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[picture: Dr. Seuss' cartoon on Tammany Hall, November, 1941] Tammany Hall was the name given to the Democratic political machine that dominated New York City politics from the mayoral victory of Fernando Wood in 1854 through the election of Fiorello LaGuardia in 1934. The eighty-year period between those two elections marks the time in which Tammany was the city's driving political force, but its origins actually date to the late eighteenth century and its fall from power was not truly complete until the early 1960s.

The Tammany Society of New York City was founded in 1786 as a fraternal organization whose primary activities were social. By 1798, however, the society's activities had grown increasingly politicized and eventually Tammany emerged as the central proponent of Jeffersonian policies in the city of New York. Throughout the early nineteenth century Tammany continued to deepen its association with the Democratic party, emerging as the controlling interest in New York City elections after Andrew Jackson's presidential victory in 1828. Throughout the 1830s and 1840s, the society expanded its political control even further by earning the loyalty of the city's ever-expanding immigrant community, a task that was accomplished by helping newly arrived foreigners obtain jobs, a place to live, and even citizenship so that they could vote for Tammany candidates in city and state elections. By 1854, all these factors had combined to make Tammany a political force of hegemonic proportions in New York City, conferring immense power on the society's bosses and allowing them to enrich themselves and their associates through corruption and administrative abuse. William M. "Boss" Tweed's infamously corrupt reign was nefarious enough to incite an attempt at reform in the early 1870s, but Tammany was consistently able to function in spite of such efforts and continued to direct the flow of money, patronage, and votes into the early 1930s. Ultimately, even Tammany was unable to escape from the drastic social and cultural changes brought on by the Great Depression, and in 1932 the machine suffered a dual setback when Mayor James Walker was forced from office and FDR was elected president. The New Deal helped alter the demographic landscape of New York by restricting immigration and making people less dependent on Tammany for jobs and assistance, while the election of Fiorello LaGuardia removed the City Hall from Tammany's immediate control.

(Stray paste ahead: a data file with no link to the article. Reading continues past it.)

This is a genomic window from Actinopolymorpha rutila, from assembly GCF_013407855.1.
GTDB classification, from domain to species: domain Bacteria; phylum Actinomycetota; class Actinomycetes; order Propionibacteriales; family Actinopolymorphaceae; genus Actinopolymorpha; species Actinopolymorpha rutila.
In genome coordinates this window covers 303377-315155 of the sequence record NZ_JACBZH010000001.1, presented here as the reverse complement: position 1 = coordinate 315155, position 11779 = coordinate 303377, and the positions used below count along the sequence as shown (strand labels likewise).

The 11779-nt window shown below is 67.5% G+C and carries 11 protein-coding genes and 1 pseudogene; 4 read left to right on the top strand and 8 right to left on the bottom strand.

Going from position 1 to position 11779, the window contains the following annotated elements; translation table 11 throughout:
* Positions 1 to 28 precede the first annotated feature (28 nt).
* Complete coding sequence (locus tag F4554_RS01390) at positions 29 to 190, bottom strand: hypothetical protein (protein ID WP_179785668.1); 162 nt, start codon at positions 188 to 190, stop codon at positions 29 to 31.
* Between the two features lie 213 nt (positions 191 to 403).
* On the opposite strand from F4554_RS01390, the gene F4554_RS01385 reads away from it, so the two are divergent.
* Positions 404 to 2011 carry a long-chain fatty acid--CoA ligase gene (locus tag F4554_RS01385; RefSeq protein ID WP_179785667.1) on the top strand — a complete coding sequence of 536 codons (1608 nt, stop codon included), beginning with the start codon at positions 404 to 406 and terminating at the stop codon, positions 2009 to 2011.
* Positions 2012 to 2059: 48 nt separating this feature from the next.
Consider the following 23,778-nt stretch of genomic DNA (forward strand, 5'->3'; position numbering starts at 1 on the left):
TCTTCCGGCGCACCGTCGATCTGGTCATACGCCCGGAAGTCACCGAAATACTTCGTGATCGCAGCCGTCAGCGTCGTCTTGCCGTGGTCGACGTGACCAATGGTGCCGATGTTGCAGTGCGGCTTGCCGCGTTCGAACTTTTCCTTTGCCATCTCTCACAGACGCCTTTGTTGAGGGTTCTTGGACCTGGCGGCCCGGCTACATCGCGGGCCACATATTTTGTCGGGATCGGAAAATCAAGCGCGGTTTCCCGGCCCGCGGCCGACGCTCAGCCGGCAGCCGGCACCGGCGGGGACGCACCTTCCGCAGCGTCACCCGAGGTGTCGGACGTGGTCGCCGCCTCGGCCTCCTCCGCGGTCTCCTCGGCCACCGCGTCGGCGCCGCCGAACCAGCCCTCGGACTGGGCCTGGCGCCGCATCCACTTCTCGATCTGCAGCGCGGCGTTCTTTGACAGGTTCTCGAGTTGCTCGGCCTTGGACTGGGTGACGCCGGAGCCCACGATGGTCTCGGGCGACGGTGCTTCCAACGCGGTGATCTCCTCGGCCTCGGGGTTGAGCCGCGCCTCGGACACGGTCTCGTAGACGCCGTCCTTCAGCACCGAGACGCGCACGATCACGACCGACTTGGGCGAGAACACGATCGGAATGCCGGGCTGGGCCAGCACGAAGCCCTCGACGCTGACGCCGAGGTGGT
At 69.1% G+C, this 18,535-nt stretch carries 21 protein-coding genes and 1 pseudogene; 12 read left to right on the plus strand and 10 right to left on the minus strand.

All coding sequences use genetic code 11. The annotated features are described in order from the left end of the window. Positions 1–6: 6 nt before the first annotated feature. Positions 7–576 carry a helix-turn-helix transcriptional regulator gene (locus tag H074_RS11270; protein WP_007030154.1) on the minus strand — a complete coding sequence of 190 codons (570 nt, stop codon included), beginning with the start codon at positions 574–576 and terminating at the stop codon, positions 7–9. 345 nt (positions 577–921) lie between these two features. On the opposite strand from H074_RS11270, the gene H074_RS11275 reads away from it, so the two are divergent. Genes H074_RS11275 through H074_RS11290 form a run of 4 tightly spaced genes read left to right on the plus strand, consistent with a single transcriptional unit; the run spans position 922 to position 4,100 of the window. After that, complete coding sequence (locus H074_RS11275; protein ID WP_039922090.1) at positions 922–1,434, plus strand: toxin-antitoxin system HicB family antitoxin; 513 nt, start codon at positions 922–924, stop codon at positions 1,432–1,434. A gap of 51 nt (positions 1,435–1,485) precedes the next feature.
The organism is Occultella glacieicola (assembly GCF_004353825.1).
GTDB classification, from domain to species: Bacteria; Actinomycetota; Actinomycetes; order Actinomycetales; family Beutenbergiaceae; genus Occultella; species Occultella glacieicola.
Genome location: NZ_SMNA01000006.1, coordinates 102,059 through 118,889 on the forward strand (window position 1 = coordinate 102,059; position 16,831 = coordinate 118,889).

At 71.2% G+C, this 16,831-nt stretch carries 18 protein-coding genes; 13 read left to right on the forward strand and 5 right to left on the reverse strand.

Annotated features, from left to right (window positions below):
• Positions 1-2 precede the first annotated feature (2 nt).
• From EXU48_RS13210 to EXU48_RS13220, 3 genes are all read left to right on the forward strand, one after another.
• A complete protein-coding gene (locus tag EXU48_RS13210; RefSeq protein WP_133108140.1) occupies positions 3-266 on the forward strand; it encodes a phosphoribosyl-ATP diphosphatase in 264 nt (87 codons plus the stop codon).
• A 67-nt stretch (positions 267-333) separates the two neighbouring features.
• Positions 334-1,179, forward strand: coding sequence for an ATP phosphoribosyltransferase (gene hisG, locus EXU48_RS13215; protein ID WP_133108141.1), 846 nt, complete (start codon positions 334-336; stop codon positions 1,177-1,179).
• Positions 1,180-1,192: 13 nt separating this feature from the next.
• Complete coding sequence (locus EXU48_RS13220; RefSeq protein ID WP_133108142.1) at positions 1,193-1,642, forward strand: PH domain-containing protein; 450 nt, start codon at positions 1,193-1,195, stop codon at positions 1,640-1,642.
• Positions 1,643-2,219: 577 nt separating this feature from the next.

Despite these setbacks, the Tammany machine achieved something of a renaissance in the early 1950s under the leadership of Carmine De Sapio, who succeeded in engineering the elections of Robert Wagner in 1953 and Averell Harriman in 1954, while simultaneously blocking the successful candidacies of those who had not curried his favor. Perhaps most notably among these politicians was Franklin D. Roosevelt, Jr., whose defeat in the 1954 race for New York attorney general was related to De Sapio's downstate mobilization against his election. Inadvertently, De Sapio had sown the seeds of his own ruin. ER held De Sapio responsible for her son's defeat and grew increasingly disgusted with his political conduct through the rest of the 1950s. Eventually, she would join with her old friends Herbert Lehman and Thomas Finletter to form the New York Committee for Democratic Voters, a group dedicated to enhancing the democratic process by opposing De Sapio's reincarnated Tammany. Eventually, their efforts were successful, and in 1961 De Sapio was removed from power. The once mighty Tammany political machine, now deprived of its leadership, quickly faded from political importance and by the mid-1960s had ceased to exist.
 


Sources:

Kilroe, Edwin P. Saint Tammany and the Origin of the Society of Tammany, or Columbian Order in the City of New York . Washington, D.C.: George Washington University, Microfiche, 1913, 48.

Lash, Joseph. Eleanor, The Years Alone. New York: W.W. Norton & Company, 1972, 274-276.
 

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